Do You Need a Data Scientist?
As brands evolve to become more sophisticated with their data, there is increasing pressure to add data scientists to their teams. But not every marketer may need to rush to hire.
We are living in the age of data, and all savvy marketers know that leveraging data effectively is key to better understanding current customers and attracting new ones, driving towards long-term relationships and ultimately staying competitive.
The amount of data available to marketers is vast and will only increase. At some point or another, marketing leaders are likely to have thought about whether they need a data scientist on the team to help them unify, manage and analyse data. Making this decision isn’t- or shouldn’t be- straightforward. There are several considerations for marketers before they seek out data science talent- something that, to begin with, is in short supply in many markets around the world.
The decision to hire a data scientist is likely the result of an evolution. The first step might be to hire analysts, whose job is to make sense of the data, identify patterns and generate basic insights. Next, you may look at hiring analysts with slightly more advanced technical skills, who know how to integrate data from different sources, and perhaps work with more unstructured data sources.
At this point, some marketing teams will consider hiring an experienced data scientist. A data scientist will be able to apply advanced artificial intelligence (AI) technology, including machine learning, deep learning, and optimization, to not only uncover deeper insights, but also automate and optimize certain business decisions. Therefore, an effective data scientist typically has fairly strong business acumen that allows them to align their work with the goals of the business. However, you won’t be able to attract or retain this talent without the right infrastructure for them to work with- they must have good data, and the tools to build and experiment.
For marketing teams without the resources to hire a data scientist, what about technology? Technology has proven it can support many other business functions, and there is technology available that strives to replace- or at least automate- some of the work that data scientists do.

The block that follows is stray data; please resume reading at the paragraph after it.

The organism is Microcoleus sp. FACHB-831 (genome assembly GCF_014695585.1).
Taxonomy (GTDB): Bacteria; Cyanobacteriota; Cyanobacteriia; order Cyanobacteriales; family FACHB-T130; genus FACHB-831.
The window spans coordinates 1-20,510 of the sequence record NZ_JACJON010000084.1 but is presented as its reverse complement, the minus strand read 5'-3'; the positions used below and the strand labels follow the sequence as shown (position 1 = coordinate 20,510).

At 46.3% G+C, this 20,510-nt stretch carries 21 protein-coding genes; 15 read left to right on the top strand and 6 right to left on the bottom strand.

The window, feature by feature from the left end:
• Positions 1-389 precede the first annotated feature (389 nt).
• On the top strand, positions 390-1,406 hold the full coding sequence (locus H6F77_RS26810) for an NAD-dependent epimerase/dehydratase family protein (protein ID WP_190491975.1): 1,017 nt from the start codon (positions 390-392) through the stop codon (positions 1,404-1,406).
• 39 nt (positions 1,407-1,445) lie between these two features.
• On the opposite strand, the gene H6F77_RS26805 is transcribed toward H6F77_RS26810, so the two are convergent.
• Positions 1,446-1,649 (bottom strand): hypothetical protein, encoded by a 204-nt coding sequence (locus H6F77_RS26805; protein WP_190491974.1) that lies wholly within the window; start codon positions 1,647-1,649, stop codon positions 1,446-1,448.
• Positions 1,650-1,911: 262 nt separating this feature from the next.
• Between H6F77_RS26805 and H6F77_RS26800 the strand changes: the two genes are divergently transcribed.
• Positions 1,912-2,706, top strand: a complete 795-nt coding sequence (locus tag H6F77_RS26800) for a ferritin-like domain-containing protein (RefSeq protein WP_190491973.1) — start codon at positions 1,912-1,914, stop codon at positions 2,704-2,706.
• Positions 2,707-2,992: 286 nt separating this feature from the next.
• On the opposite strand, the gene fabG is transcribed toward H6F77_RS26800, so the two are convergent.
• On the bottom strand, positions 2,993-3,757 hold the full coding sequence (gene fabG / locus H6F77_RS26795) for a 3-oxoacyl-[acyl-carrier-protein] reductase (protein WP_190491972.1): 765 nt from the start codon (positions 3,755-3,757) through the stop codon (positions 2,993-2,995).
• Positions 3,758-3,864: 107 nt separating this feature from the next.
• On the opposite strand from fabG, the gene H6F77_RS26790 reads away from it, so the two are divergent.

In marketing, many of the challenges are standard across industries and organizations, and this opens the door to implementing technology. Marketing leaders need to look at the challenges they are facing and clearly assess which ones are likely to also be faced by other organizations. For example, all marketing teams want to gather and slice and dice data, and this is easily something that can be offloaded to technology. A good AI platform, for example, can help marketing teams jumpstart their data science capabilities by gathering data into one place and applying pre-existing AI models that can help predict churn, uncover ‘lookalike’ customers and identify new customer segments.
If your business challenges are unique and you require customized solutions, then you’ll need someone who can build specific things for you. There will be things within each company that are special to them, and you will want to dedicate resources towards the things that differentiate you- and not towards things that other people have already solved.
Eventually, parts of data science jobs will also be replaced by technology, but there will still be things data scientists will be useful for. For example, something AI doesn’t do very well is tie all the information and insights generated by data analysis to the business. Marketers will still need someone with a good sense of what the business needs who can ‘translate’ outcomes and next steps to the management.
Ultimately, CMOs don’t necessarily need to choose technology over talent- the best results will likely come from a combination of the two. Some companies will amass or collect different technologies and piece them together to solve problems, others will select people to work with technology to make it perform best for them, and those people could be data scientists, analysts or marketers themselves.
* This article was originally published on Campaign Asia